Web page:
At heart, they were romantics. Steeped in the ideology of self-sacrifice, energized by their faith in collective will, the protesters who marched and sat and sang in cities across China in the spring of 1989 were the logical creation of their government’s own propaganda. “We’d heard all the revolutionary stories, we’d watched all these patriotic films,” recalls Rowena He, who was 17 when she joined a protest in Guangdong province, one of dozens in the days leading up to the bloody crackdown at Tiananmen Square. “We all believed we were fighting for a higher cause. And we were taught that it was good to die for something more important than ourselves.”
Their naïveté was short-lived. The day after the military action in Beijing, He wore a black arm band to honour her fallen comrades, only to have a teacher haul her aside with a helpful warning to get rid of it. With that began a period of re-education, the full effect of which is only now coming clear. Throughout China, the events of June 4, 1989, vanished from the public conversation, while schools force-fed students a sanitized version of those pivotal weeks. Each spring, He would sneak into a friend’s dormitory room to commemorate the Tiananmen anniversary with fellow university students. But, eventually, her sense of isolation became unbearable. In 1998, she left for graduate school in Canada, vowing to ensure her “forbidden memories” were never lost.
If she succeeds, it will be no thanks to the current generation of bright, young Chinese minds. Twenty years after the government unleashed its tanks on Tiananmen Square, the dewy-eyed idealists of He’s time have given way to a new demographic wave of hardened nationalists—ambitious children of the elite who not only reject first-hand accounts of the period but actively push Beijing’s competing versions. Now a post-doctoral fellow in Chinese studies at Harvard University, He frequently encounters these brash revisionists at academic conferences. Two years ago in San Francisco, she listened in dismay as one visiting student challenged her depictions of Tiananmen as a step backward for their homeland. Sure a few lives were lost, the girl shrugged, but the military crackdown was needed to restore order, and with order has come double-digit economic growth. “These students get very angry with me,” He says. “All I can do is tell them that this is what I know about Tiananmen.”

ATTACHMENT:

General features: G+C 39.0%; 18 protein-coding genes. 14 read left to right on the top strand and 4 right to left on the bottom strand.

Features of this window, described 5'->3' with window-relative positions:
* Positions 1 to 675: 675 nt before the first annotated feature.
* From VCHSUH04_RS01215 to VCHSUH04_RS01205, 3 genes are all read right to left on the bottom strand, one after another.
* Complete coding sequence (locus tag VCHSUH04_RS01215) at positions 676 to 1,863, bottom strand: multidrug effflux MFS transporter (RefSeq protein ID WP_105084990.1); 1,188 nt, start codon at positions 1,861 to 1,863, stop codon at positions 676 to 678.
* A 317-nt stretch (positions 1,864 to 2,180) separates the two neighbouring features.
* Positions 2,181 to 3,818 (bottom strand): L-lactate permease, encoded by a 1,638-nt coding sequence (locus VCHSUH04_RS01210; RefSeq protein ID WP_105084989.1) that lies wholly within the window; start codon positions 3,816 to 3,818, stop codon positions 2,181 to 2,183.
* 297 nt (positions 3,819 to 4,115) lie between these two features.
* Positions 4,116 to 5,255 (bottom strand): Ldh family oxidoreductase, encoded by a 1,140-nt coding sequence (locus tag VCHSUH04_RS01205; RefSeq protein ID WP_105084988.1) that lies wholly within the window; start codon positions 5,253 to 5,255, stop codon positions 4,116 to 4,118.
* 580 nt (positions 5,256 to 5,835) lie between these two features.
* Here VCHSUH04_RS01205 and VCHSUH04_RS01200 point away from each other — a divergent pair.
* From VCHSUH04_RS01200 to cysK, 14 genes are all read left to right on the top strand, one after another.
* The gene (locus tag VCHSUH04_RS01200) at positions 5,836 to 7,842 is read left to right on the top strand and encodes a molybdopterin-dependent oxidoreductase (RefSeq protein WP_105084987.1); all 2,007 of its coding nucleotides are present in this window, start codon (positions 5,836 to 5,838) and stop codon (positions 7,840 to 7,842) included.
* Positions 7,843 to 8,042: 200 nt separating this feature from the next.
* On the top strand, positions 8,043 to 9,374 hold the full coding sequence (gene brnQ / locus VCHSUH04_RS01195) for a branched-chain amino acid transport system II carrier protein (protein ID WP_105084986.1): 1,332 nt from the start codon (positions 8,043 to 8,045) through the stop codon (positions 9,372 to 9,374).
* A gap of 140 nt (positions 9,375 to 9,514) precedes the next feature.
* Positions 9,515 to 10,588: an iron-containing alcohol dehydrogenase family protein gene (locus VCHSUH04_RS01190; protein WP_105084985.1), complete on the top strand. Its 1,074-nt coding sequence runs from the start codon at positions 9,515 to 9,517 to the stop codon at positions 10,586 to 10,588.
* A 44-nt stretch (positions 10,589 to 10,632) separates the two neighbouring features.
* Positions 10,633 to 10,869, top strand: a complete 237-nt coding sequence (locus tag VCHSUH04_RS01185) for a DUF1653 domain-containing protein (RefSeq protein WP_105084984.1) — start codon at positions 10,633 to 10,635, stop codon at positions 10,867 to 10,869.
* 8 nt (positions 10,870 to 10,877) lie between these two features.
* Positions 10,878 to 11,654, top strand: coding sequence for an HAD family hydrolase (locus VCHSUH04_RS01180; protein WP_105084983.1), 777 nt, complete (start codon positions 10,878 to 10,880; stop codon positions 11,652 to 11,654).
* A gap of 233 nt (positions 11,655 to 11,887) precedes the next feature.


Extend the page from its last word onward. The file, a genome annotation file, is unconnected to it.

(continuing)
For veteran China-watchers, the shift is troubling, not least because it reflects a broad acceptance inside the country of the political status quo. “This is the stuff everyone’s been fed for the past 20 years,” says Tim Brook, a UBC historian and the author of Quelling the People, a book about Tiananmen. “China has grown prosperous, there is unbelievable wealth [among the privileged], and so there’s this determination not to look behind or to the side at what might have been.” This despite the fact that 85 per cent of the population remains in poverty, or that the number of public protests grew in lockstep with the Chinese economy after 1989, reaching a peak of 87,000 in 2005. While provincial authorities claim those numbers have declined, anecdotal accounts suggest the downturn in the global economy has stoked unrest among labourers, farmers and small business owners, resulting in protests throughout the country last year.
So if the younger generation doesn’t push Beijing toward democracy and civil rights, who will? Is China doomed to the current fusion of capitalism with one-party rule? The answer, say some activists, may lie in a new, broader-based support network springing up in support of the local protests. Jean-François Lesage, a China specialist with the Montreal-based group Rights & Democracy, points to Charter 08, a petition calling for equality under the law, an end to one-party politics and the establishment of electoral democracy as a means of easing tension in Chinese society. First signed by 303 prominent lawyers and former Communist party members, the document gathered more than 8,000 signatories, ranging from peasants to Web-savvy twentysomethings, before authorities expunged it from the Internet. “What you have is a rights-protection movement made up of grassroots activists,” notes Lesage. “I also think among the elite in the party, there are people who are sympathetic to this movement. So I’m not pessimistic.”
Importantly, says Lesage, the new reformers don’t see themselves as dissidents. Rather, they want China to enforce its own laws, along with the international treaties on human rights that it has signed. They are the seeds, in short, of civil society—a network of individuals and organizations seeking change through legal means. Beijing already sees them as a threat; this spring, it has placed hundreds of signatories to Charter 08 under house arrest. But the movement nevertheless offers hope for reform, and in a country where youthful idealism is a fading memory, any kind of hope is welcome.